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Standards for sharing clinical trial data proposed by IOM report

Stakeholders in clinical trials should foster a culture in which data sharing is the expected norm and commit to responsible strategies aimed at maximizing the benefits, minimizing the risks, and overcoming the challenges of sharing data, says a new report from the Institute of Medicine. The report lays out recommended guidelines about which data from a clinical trial should be shared and when, such as the analytic data set that supports publication of results should be shared no later than six months after publication and the full analyzable data set should be shared no later than 18 months after study completion or 30 days after regulatory approval.

Clinical trials are studies that help determine whether new health interventions — such as drugs, therapies, and vaccines — are safe and effective for patients and the public. Vast amounts of data are generated over the course of a clinical trial; however, a large portion is never published in peer-reviewed journals. The committee that wrote the report concluded that responsible sharing of clinical trial data is in the public interest. Data sharing can advance new discoveries and improve clinical care by maximizing the knowledge gained from data collected in trials, stimulating new ideas for research, and avoiding unnecessarily duplicative trials. At the same time, sharing clinical trial data presents risks, burdens, and challenges, including protecting the privacy and consent of clinical trial participants, providing researchers adequate time to analyze and publish the data they collected, safeguarding commercially confidential information of sponsors, guarding against invalid secondary analyses, and assuring research institutes that requirements for sharing clinical trial data will not be unfunded mandates.

“The sharing of clinical trial data needs to be carried out in a way that maintains incentives for sponsors and researchers to develop new clinical trials and therapies and that sustains patients’ willingness to participate in them,” said committee chair Bernard Lo, president of the Greenwall Foundation. “Our recommendations attempt to balance the interests of different stakeholders with the public interest in having the best information possible regarding the effectiveness and safety of therapies.”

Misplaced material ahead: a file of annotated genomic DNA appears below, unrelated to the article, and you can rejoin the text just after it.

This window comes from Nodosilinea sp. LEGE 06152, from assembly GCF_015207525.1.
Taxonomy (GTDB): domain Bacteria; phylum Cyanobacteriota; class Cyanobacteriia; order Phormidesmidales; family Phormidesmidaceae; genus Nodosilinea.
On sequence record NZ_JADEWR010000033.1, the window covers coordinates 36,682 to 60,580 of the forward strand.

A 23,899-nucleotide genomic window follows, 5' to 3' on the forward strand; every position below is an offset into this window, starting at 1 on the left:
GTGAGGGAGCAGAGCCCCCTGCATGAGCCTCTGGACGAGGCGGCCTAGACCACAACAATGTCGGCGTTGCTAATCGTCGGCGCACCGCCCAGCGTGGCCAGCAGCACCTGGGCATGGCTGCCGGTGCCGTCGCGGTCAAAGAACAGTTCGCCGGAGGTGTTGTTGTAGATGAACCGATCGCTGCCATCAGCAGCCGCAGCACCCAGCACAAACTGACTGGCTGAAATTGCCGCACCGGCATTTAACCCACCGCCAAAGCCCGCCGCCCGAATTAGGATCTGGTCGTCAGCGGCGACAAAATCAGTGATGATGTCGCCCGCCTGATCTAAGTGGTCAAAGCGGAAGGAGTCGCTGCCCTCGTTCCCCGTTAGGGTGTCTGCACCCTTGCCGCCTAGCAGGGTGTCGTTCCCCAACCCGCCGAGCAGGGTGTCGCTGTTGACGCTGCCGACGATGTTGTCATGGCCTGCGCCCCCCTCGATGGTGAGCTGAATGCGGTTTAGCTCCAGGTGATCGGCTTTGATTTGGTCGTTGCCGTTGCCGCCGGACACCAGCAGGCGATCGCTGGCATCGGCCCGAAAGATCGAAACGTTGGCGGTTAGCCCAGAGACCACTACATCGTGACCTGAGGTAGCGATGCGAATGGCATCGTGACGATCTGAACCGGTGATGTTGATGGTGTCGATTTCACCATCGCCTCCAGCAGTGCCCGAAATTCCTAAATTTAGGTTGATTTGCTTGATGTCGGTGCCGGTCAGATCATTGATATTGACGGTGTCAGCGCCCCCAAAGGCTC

The challenge is to set clear expectations that clinical trial data should be shared and to agree on how to do so in a responsible manner that mitigates the risks involved, the committee said. All stakeholders in clinical trials — including participants, sponsors, regulators, investigators, research institutions, journals, and professional societies — have roles and responsibilities in sharing data. The report’s recommendations for which specific data should be shared after key times in a clinical trial are:

  • At the time of trial registration before the first participant is enrolled, sponsors and investigators should have a plan for which data will be shared, when it will be shared, and under what conditions, making it available publicly at a third-party site that shares data with and meets the data requirements of the World Health Organization’s International Clinical Trials Registry Platform.
  • At the completion of a study, sponsors and investigators should make summary-level results of clinical trials, including adverse event summaries, publicly available no later than 12 months after study completion. Lay summaries of results should be made available to trial participants concurrently with the sharing of summary-level results no later than 12 months after study completion. The “full data package” — which is the full analyzable data set, full protocol, statistical analysis plan, and analytic code — should be shared no later than 18 months after study completion, unless the trial is in support of a regulatory application.